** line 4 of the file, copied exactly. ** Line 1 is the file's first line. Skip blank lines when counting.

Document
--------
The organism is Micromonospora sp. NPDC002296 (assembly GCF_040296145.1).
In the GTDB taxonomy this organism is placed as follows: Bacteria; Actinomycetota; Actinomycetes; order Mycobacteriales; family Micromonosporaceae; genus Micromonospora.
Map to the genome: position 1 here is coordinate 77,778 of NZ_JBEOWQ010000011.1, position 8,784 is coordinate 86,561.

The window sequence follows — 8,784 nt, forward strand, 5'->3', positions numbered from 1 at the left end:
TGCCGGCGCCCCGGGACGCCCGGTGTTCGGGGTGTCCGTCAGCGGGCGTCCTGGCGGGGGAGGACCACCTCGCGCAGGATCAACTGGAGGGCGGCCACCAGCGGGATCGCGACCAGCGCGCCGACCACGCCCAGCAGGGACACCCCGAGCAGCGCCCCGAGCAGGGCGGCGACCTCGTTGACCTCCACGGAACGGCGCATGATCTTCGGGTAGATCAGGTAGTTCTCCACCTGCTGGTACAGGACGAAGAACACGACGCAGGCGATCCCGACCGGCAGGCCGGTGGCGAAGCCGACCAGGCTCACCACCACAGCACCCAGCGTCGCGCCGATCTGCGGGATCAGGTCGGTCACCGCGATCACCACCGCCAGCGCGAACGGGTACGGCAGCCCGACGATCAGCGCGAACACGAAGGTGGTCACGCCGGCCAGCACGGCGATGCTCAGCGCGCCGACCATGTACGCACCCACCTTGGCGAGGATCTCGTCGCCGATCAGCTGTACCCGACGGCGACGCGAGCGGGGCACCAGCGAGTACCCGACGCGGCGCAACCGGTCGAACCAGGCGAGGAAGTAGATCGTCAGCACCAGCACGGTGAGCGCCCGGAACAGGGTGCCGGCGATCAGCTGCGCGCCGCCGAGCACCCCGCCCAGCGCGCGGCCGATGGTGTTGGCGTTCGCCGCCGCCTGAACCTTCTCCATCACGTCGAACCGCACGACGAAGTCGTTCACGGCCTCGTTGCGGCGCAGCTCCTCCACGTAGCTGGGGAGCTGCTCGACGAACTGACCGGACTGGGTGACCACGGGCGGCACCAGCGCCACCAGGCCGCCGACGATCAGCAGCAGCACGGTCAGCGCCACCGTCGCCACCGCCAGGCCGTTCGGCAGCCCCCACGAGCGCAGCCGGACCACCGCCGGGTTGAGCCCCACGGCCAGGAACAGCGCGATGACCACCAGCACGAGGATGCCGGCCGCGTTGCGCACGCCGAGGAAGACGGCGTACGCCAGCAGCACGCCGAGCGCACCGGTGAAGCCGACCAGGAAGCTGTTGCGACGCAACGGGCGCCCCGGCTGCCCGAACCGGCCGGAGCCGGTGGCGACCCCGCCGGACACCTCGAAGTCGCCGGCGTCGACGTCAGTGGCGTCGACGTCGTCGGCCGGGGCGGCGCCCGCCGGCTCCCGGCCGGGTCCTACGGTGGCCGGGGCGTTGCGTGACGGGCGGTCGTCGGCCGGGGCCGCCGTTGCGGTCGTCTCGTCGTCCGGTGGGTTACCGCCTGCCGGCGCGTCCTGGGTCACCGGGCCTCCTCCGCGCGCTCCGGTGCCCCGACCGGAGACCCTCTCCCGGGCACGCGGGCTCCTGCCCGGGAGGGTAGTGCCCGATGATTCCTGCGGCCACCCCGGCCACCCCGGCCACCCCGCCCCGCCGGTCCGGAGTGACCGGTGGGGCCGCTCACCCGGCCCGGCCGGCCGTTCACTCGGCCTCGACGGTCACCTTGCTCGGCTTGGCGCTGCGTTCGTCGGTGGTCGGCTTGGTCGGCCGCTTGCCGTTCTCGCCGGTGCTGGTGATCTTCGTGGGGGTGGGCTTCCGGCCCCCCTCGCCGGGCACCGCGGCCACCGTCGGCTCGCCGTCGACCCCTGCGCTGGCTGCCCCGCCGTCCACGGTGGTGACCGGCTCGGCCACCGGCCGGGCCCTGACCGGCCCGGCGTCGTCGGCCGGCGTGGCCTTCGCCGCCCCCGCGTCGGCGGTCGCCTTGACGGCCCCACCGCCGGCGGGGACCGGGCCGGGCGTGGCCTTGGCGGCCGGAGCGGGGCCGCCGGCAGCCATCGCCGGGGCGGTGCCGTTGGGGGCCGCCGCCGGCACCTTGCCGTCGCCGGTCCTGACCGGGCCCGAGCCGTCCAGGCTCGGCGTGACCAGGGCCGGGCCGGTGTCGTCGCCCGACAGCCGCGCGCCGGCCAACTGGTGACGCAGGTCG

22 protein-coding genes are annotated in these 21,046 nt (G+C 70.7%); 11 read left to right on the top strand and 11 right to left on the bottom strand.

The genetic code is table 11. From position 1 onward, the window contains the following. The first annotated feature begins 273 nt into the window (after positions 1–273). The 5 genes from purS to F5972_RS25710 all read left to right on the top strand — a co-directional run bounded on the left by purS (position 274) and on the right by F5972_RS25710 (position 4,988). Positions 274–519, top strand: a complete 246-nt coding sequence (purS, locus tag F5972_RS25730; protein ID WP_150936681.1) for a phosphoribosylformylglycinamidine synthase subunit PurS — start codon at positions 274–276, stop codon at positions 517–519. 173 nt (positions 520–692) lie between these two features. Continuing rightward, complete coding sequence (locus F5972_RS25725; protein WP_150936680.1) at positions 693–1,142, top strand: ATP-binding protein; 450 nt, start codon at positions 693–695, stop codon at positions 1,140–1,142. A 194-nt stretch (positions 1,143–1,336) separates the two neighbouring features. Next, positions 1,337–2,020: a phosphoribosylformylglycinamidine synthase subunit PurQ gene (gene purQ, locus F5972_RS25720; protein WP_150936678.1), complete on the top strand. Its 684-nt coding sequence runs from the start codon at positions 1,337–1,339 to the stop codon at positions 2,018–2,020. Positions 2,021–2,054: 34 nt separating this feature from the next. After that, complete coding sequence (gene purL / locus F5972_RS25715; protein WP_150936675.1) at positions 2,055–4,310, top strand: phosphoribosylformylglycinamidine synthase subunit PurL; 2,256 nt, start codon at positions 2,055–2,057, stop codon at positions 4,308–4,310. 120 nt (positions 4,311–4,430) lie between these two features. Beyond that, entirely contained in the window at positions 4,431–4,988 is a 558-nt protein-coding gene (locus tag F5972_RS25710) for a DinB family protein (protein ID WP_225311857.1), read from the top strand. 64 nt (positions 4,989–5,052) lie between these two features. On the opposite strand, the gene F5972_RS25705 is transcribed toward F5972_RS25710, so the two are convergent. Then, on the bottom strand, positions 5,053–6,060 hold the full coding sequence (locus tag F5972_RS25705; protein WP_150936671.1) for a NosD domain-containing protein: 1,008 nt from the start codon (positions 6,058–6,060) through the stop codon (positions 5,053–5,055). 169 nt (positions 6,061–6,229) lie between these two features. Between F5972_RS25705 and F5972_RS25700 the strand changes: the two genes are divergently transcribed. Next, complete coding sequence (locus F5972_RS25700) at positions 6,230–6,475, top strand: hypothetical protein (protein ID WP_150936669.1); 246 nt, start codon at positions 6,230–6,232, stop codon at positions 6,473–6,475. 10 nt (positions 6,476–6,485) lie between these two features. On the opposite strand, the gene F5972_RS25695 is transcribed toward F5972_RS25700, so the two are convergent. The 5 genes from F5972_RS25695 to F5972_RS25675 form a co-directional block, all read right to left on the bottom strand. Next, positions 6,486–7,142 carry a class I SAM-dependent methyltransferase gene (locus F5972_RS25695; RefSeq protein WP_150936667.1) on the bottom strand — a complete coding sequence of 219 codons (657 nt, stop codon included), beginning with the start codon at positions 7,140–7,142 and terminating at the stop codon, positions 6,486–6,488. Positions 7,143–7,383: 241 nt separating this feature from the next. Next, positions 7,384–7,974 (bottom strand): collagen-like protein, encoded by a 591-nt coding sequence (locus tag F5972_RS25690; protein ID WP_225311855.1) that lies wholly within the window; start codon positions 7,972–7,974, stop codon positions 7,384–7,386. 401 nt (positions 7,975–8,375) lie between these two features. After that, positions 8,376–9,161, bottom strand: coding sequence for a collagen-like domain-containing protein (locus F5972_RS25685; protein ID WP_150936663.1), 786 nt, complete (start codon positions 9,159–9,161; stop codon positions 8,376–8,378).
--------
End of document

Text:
The window sequence follows — 8,784 nt, forward strand, 5'->3', positions numbered from 1 at the left end: